On our most recent trip to Puerto Jimenez on Costa Rica’s remote Osa Peninsula, we found ourselves with very few options for day trips, especially hiking. The Herrera Botanical Gardens mentioned in our brand new Lonely Planet guide had been closed for four years, and treks into Corcovado National Park were either full-day or multi-day excursions. Some even required an expensive charter plane. Luckily, we kept digging and learned about a community project at Corcovado National Park’s new El Tigre entrance. In this post, we’ll share information about this amazing rural tourism organization and let you know about the numerous options for activities.
Location and Access
The El Tigre entrance of Corcovado National Park is located on the eastern side of the Osa Peninsula, about 25 minutes from the town of Puerto Jimenez. You can access this entrance from the village of Dos Brazos de Rio Tigre (translating to Two Branches of the Tiger River). While Dos Brazos isn’t located inside Corcovado National Park, it abuts it. One trail from town leads into the park and others get very close to park limits. Instead of a ranger station, tours and hikes can be organized through the Conservation Association of Dos Brazos de Rio Tigre located right in town (more info below).
For driving directions to the El Tigre entrance, see the bottom of this post.
Dos Brazos de Rio Tigre: A Community in Transition
Knowing some history about the small town of Dos Brazos de Rio Tigre will help you appreciate what a unique community it is. In fact, you would never know by looking at the few modest buildings that during a gold-mining boom in the 1970s-1980s, the town had over 2,000 residents. Today, there are less than 300.
During its heyday, families in Dos Brazos relied on gold mining to make a living. While much gold was found, over the years, rivers were stripped and most people struggled to make a living on gold alone. Residents looked for other ways to supplement their income, many turning to hunting. Unfortunately these practices sometimes crossed over into the protected areas of Corcovado National Park, where there was more gold and more animals.
Looking for ways to help people earn a living in a more sustainable way, the community banded together and recently formed the Conservation Association of Dos Brazos de Rio Tigre (Asociacion Conservacionista Dos Brazos de Rio Tigre). Like many other communities in Costa Rica, the residents of Dos Brazos wanted to bring eco-tourism dollars into town as an alternative way to earn money. Soon they successfully advocated for the opening of a new entrance to Corcovado National Park (the El Tigre entrance), and designed tours that would support the community while protecting the natural environment.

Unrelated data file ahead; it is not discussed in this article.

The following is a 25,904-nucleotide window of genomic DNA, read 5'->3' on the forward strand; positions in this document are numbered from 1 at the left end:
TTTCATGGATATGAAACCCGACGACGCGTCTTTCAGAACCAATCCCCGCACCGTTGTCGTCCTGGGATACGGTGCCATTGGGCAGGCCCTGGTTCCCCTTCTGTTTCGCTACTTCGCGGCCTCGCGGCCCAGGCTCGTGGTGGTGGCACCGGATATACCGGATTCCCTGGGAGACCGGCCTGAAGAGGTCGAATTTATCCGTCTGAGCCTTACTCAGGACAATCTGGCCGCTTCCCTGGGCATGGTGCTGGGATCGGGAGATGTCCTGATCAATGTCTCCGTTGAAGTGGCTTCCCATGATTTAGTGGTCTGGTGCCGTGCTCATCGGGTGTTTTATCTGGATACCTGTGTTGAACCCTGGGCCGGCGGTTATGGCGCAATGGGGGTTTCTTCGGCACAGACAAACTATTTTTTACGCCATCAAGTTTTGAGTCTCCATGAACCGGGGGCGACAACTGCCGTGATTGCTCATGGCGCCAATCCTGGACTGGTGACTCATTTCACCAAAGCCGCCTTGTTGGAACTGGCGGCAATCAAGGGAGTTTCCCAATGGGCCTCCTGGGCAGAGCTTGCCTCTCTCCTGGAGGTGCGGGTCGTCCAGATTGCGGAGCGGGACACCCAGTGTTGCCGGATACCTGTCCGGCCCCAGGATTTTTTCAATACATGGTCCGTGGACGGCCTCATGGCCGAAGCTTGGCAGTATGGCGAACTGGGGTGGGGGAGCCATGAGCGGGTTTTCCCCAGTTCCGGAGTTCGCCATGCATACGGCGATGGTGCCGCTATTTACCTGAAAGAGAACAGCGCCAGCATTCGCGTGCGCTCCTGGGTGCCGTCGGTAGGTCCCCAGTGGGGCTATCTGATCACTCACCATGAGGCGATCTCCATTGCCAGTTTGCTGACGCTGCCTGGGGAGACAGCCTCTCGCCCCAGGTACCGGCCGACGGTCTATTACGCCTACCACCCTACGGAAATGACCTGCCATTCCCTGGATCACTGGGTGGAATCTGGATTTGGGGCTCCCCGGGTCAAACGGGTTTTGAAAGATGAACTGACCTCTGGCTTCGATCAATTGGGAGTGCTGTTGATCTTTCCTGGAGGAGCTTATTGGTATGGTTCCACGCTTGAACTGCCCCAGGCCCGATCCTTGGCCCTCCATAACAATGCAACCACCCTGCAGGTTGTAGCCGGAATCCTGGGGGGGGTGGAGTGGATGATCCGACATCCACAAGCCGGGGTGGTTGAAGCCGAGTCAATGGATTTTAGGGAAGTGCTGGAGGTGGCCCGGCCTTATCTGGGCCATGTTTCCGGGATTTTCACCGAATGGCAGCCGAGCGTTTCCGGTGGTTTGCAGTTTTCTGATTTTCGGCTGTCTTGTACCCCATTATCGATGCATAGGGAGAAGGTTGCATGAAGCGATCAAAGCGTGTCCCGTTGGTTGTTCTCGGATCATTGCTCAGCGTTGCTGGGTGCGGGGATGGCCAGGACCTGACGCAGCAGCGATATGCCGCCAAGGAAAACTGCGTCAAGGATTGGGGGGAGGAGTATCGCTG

When we arrived in Dos Brazos, we were lucky enough to talk with Ermer Azofeifa, the president of the Association. We met him at the small building where they start tours and train community members. He proudly let us know about the efforts of the group and wanted to make sure to specifically mention one major accomplishment. In just one year since their opening, they have converted 25 community residents (many who were gold miners or hunters) into local guides. He went on to explain about the array of activities that were available through the Association.
Activities at Dos Brazos de Rio Tigre
We discovered when planning our visit to Puerto Jimenez that most tours near town were ocean-based and often very costly. There were few land-based activities or hikes. Fortunately, Dos Brazos offers a nice selection.
Note: We recommend contacting the Association through their website in advance to set up tours, but they were able to accommodate us even though we just showed up.
One Day Tour/Hike into Corcovado National Park
The main attraction in Dos Brazos is the Rio Tigre entrance to Corcovado National Park, which opened in February 2015. Corcovado National Park is one of Costa Rica’s most impressive parks because of its astounding biological diversity. There are over 375 species of birds, 124 mammals, and more than 8,000 different insects hidden among its thick jungle, not to mention the incredible diversity of plants. El Tigre Trail (Sendero El Tigre) starts at the edge of town and is a 5 mile (8 km) loop. This is a moderate-to-difficult hike, mostly because it is steep at the beginning, and takes about 7-8 hours.
Unlike other locations in Corcovado that require reservations months in advance, El Tigre does not require reservations through the SINAC (Sistema Nacional de Areas de Conservacion). Like we said, it’s a good idea to make reservations with the Association beforehand, but you can wait to do it when you arrive in Puerto Jimenez. As is the case with the rest of Corcovado, you do, however, need a registered guide to explore the trail. The price of the guide is included in the cost of the tour offered by the Association.
The El Tigre hiking tour is $150 for 2 people, $50 for each additional person.
Gold Mining Tour